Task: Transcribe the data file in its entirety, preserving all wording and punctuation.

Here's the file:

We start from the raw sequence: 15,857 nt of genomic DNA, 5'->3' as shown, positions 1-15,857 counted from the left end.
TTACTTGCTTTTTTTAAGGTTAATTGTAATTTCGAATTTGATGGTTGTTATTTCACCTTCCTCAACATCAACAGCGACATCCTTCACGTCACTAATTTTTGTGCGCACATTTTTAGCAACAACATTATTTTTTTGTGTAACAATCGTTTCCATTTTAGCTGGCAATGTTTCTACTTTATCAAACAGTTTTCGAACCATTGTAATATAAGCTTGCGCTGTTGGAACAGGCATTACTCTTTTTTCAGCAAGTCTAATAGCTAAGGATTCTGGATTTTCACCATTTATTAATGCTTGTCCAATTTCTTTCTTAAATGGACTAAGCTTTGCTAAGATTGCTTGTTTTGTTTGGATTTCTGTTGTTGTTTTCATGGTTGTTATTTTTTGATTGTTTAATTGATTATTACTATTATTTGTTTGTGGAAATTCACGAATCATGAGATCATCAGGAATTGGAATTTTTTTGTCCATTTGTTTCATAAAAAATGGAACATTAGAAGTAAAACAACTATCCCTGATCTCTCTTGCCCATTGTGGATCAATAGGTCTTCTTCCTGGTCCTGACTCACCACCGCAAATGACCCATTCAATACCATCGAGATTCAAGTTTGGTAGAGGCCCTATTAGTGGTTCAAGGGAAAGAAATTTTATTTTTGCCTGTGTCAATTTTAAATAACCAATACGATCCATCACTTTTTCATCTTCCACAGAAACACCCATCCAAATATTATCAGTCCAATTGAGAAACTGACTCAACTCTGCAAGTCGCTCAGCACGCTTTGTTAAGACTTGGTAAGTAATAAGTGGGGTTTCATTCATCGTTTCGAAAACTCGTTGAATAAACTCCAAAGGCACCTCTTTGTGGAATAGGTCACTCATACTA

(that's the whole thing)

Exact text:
We start from the raw sequence: 15,857 nt of genomic DNA, 5'->3' as shown, positions 1-15,857 counted from the left end.
TTACTTGCTTTTTTTAAGGTTAATTGTAATTTCGAATTTGATGGTTGTTATTTCACCTTCCTCAACATCAACAGCGACATCCTTCACGTCACTAATTTTTGTGCGCACATTTTTAGCAACAACATTATTTTTTTGTGTAACAATCGTTTCCATTTTAGCTGGCAATGTTTCTACTTTATCAAACAGTTTTCGAACCATTGTAATATAAGCTTGCGCTGTTGGAACAGGCATTACTCTTTTTTCAGCAAGTCTAATAGCTAAGGATTCTGGATTTTCACCATTTATTAATGCTTGTCCAATTTCTTTCTTAAATGGACTAAGCTTTGCTAAGATTGCTTGTTTTGTTTGGATTTCTGTTGTTGTTTTCATGGTTGTTATTTTTTGATTGTTTAATTGATTATTACTATTATTTGTTTGTGGAAATTCACGAATCATGAGATCATCAGGAATTGGAATTTTTTTGTCCATTTGTTTCATAAAAAATGGAACATTAGAAGTAAAACAACTATCCCTGATCTCTCTTGCCCATTGTGGATCAATAGGTCTTCTTCCTGGTCCTGACTCACCACCGCAAATGACCCATTCAATACCATCGAGATTCAAGTTTGGTAGAGGCCCTATTAGTGGTTCAAGGGAAAGAAATTTTATTTTTGCCTGTGTCAATTTTAAATAACCAATACGATCCATCACTTTTTCATCTTCCACAGAAACACCCATCCAAATATTATCAGTCCAATTGAGAAACTGACTCAACTCTGCAAGTCGCTCAGCACGCTTTGTTAAGACTTGGTAAGTAATAAGTGGGGTTTCATTCATCGTTTCGAAAACTCGTTGAATAAACTCCAAAGGCACCTCTTTGTGGAATAGGTCACTCATACTA